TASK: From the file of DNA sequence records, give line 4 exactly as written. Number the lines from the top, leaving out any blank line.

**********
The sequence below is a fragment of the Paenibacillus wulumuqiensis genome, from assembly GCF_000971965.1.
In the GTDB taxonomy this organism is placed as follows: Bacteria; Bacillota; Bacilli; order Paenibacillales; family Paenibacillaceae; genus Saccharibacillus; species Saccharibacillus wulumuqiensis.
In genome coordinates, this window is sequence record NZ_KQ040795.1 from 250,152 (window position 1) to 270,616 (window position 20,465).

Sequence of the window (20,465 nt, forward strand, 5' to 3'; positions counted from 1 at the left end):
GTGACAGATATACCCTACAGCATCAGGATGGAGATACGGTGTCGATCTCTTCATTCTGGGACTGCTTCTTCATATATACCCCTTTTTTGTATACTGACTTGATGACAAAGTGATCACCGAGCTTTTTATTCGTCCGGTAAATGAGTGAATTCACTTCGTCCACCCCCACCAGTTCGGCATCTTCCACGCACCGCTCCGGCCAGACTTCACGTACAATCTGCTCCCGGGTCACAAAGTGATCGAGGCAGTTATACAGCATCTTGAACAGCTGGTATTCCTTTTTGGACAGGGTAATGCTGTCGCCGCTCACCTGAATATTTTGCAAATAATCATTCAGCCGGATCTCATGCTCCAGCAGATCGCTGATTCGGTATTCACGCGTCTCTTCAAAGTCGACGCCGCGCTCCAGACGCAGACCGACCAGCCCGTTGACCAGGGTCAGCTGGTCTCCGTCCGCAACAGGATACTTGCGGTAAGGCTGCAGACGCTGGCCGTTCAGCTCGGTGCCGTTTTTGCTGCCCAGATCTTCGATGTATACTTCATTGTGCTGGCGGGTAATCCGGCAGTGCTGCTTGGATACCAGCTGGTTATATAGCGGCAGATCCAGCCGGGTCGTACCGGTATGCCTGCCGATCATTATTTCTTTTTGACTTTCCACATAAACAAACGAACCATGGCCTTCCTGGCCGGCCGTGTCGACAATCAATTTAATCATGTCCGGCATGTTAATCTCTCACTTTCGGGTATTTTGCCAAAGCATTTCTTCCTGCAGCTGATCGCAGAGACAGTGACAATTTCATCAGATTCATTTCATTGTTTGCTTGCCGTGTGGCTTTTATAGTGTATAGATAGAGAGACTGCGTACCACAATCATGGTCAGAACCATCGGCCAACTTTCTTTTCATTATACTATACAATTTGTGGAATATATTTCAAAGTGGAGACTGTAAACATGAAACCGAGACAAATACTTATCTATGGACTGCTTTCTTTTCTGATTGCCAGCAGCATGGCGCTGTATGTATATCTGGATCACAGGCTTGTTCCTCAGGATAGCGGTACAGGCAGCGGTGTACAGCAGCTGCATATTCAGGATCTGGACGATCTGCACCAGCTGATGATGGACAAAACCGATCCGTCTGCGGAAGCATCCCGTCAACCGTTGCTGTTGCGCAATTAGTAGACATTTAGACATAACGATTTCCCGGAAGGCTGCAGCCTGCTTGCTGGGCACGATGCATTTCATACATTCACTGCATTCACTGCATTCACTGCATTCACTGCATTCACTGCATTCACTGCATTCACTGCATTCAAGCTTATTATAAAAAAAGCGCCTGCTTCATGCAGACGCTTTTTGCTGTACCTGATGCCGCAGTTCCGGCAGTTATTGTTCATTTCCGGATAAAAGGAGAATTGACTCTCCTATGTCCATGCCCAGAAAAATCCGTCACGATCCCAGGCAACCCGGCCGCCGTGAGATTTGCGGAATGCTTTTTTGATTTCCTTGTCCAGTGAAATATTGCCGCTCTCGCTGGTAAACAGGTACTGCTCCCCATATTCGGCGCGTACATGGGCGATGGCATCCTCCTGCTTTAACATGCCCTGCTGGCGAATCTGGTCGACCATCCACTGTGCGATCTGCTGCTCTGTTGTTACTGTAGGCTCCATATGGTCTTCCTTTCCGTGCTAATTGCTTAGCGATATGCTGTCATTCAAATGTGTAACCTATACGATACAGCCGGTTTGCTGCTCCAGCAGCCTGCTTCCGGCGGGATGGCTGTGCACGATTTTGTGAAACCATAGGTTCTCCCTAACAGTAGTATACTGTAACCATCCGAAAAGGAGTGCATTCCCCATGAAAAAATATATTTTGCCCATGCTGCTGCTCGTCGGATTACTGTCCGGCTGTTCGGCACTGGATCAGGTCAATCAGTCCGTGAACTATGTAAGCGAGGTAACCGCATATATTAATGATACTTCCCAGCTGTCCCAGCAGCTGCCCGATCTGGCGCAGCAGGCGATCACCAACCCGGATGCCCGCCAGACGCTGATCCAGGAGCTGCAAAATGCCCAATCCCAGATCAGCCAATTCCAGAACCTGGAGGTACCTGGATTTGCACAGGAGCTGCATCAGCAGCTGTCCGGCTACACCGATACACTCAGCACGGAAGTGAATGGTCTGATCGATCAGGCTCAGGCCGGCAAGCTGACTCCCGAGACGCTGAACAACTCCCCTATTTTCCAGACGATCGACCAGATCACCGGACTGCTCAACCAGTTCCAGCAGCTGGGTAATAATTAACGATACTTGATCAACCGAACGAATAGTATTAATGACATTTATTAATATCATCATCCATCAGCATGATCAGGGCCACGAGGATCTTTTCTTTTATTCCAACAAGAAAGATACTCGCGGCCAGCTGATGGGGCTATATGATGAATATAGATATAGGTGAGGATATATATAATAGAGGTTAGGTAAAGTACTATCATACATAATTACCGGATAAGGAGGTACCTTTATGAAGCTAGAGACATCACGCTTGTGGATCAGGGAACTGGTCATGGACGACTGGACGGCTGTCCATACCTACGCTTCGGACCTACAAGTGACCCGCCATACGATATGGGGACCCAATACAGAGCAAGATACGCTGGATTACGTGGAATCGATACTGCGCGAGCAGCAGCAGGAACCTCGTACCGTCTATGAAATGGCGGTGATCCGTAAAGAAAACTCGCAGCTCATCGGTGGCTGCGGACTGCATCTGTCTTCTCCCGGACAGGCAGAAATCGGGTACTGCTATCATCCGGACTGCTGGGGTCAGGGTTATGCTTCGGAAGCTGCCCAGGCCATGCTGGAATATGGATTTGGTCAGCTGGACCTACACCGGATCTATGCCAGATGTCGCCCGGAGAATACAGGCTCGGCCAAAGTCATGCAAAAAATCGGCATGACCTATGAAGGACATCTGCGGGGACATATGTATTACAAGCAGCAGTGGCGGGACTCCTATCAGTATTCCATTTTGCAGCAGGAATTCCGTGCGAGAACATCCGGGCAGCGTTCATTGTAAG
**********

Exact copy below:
Sequence of the window (20,465 nt, forward strand, 5' to 3'; positions counted from 1 at the left end):